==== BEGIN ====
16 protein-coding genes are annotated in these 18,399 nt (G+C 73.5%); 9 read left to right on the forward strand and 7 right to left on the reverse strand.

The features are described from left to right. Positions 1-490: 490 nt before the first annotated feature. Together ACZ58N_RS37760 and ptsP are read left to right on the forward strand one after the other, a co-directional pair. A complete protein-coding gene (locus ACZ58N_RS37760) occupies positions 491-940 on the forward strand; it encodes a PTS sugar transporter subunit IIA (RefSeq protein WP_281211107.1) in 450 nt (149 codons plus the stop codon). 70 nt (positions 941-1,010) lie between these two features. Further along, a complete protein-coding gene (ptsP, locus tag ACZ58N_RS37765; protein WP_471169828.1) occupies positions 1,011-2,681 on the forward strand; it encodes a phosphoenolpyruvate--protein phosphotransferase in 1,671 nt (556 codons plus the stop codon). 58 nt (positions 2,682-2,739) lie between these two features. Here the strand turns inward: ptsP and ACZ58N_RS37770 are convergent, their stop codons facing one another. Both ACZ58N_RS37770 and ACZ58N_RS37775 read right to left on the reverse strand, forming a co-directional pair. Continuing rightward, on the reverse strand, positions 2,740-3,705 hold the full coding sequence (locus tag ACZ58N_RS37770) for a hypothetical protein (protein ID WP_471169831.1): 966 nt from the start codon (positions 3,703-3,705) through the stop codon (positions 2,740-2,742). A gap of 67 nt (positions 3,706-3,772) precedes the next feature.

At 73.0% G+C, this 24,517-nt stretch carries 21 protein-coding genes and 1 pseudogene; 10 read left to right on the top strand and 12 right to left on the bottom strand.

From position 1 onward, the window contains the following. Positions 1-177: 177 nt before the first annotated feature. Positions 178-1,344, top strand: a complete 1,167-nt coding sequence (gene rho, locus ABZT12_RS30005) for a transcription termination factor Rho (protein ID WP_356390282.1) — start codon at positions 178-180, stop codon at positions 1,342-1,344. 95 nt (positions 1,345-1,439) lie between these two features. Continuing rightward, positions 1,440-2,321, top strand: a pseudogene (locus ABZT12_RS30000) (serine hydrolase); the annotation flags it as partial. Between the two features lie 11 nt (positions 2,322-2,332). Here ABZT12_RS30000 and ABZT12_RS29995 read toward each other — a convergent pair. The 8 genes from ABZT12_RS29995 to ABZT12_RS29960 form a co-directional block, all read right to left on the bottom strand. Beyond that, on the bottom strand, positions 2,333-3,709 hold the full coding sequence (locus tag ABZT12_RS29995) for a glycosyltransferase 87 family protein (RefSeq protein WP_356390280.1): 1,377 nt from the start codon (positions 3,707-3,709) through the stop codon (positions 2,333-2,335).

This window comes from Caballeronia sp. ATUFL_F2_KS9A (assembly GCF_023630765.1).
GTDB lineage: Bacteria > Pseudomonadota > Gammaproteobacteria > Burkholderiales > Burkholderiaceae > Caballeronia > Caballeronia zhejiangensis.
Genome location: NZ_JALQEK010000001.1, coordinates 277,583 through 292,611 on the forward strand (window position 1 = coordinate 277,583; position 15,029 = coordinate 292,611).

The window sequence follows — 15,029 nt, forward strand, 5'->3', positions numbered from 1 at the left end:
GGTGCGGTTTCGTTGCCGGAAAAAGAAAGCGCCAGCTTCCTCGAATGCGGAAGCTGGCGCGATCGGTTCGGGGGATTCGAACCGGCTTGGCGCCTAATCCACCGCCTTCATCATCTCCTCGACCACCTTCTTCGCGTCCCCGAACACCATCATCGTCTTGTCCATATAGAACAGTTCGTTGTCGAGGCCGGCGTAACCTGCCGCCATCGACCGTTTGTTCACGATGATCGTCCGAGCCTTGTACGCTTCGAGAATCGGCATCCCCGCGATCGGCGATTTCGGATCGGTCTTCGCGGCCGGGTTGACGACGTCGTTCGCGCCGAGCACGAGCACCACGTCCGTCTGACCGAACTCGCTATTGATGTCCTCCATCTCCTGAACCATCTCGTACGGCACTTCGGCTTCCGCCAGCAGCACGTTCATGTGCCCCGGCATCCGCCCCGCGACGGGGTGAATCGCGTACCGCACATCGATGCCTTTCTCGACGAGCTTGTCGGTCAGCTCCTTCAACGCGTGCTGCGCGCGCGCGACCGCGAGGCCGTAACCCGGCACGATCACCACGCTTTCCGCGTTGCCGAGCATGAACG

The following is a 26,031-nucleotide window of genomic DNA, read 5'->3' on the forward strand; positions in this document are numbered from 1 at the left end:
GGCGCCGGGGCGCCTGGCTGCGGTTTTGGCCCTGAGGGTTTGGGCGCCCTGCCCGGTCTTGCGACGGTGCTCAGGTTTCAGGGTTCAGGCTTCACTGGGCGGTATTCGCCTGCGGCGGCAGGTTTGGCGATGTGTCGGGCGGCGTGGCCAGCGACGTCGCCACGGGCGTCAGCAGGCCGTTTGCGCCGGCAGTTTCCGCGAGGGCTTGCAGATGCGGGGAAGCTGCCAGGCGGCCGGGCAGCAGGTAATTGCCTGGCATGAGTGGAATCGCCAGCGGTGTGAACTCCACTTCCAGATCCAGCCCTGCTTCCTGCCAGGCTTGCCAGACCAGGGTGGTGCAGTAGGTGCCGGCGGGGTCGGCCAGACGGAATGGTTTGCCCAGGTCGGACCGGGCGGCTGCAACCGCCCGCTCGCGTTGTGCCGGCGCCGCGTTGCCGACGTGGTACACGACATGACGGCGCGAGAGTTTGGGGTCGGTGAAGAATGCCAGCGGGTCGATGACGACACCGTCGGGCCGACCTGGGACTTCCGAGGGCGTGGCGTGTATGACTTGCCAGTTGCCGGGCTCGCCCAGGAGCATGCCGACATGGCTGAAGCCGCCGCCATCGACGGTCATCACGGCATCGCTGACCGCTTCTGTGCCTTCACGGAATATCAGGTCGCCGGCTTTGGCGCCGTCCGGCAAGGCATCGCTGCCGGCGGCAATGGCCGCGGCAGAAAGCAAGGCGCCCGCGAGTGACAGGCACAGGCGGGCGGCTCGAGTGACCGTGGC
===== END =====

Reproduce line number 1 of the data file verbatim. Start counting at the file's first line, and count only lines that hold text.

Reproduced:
16 protein-coding genes are annotated in these 18,399 nt (G+C 73.5%); 9 read left to right on the forward strand and 7 right to left on the reverse strand.